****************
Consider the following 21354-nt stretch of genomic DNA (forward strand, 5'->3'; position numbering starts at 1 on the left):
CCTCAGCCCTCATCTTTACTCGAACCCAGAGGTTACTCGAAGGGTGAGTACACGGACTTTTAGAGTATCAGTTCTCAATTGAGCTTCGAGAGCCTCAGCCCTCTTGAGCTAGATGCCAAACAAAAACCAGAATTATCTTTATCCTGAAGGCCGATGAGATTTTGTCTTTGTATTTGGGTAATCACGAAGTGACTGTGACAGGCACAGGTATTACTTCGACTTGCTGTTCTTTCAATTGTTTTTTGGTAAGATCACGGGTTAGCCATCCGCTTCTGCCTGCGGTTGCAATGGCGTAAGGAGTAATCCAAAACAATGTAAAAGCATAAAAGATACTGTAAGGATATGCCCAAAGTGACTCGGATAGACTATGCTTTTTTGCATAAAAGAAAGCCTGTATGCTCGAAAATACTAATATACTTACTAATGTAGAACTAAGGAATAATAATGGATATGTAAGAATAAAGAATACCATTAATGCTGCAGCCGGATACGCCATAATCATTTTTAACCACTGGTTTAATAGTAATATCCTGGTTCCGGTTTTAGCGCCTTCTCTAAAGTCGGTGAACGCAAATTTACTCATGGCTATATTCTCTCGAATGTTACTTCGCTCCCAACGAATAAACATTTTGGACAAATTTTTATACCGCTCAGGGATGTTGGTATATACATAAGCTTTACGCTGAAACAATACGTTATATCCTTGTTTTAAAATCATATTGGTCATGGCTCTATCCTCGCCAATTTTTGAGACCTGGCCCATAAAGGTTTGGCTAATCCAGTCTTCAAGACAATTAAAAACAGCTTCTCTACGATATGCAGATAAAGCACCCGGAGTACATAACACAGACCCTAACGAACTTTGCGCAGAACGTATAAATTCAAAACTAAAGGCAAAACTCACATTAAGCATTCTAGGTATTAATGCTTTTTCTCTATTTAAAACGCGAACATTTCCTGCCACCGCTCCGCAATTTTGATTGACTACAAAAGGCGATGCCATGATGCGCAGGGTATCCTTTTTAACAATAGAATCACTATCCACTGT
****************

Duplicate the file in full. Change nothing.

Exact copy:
Consider the following 21354-nt stretch of genomic DNA (forward strand, 5'->3'; position numbering starts at 1 on the left):
CCTCAGCCCTCATCTTTACTCGAACCCAGAGGTTACTCGAAGGGTGAGTACACGGACTTTTAGAGTATCAGTTCTCAATTGAGCTTCGAGAGCCTCAGCCCTCTTGAGCTAGATGCCAAACAAAAACCAGAATTATCTTTATCCTGAAGGCCGATGAGATTTTGTCTTTGTATTTGGGTAATCACGAAGTGACTGTGACAGGCACAGGTATTACTTCGACTTGCTGTTCTTTCAATTGTTTTTTGGTAAGATCACGGGTTAGCCATCCGCTTCTGCCTGCGGTTGCAATGGCGTAAGGAGTAATCCAAAACAATGTAAAAGCATAAAAGATACTGTAAGGATATGCCCAAAGTGACTCGGATAGACTATGCTTTTTTGCATAAAAGAAAGCCTGTATGCTCGAAAATACTAATATACTTACTAATGTAGAACTAAGGAATAATAATGGATATGTAAGAATAAAGAATACCATTAATGCTGCAGCCGGATACGCCATAATCATTTTTAACCACTGGTTTAATAGTAATATCCTGGTTCCGGTTTTAGCGCCTTCTCTAAAGTCGGTGAACGCAAATTTACTCATGGCTATATTCTCTCGAATGTTACTTCGCTCCCAACGAATAAACATTTTGGACAAATTTTTATACCGCTCAGGGATGTTGGTATATACATAAGCTTTACGCTGAAACAATACGTTATATCCTTGTTTTAAAATCATATTGGTCATGGCTCTATCCTCGCCAATTTTTGAGACCTGGCCCATAAAGGTTTGGCTAATCCAGTCTTCAAGACAATTAAAAACAGCTTCTCTACGATATGCAGATAAAGCACCCGGAGTACATAACACAGACCCTAACGAACTTTGCGCAGAACGTATAAATTCAAAACTAAAGGCAAAACTCACATTAAGCATTCTAGGTATTAATGCTTTTTCTCTATTTAAAACGCGAACATTTCCTGCCACCGCTCCGCAATTTTGATTGACTACAAAAGGCGATGCCATGATGCGCAGGGTATCCTTTTTAACAATAGAATCACTATCCACTGT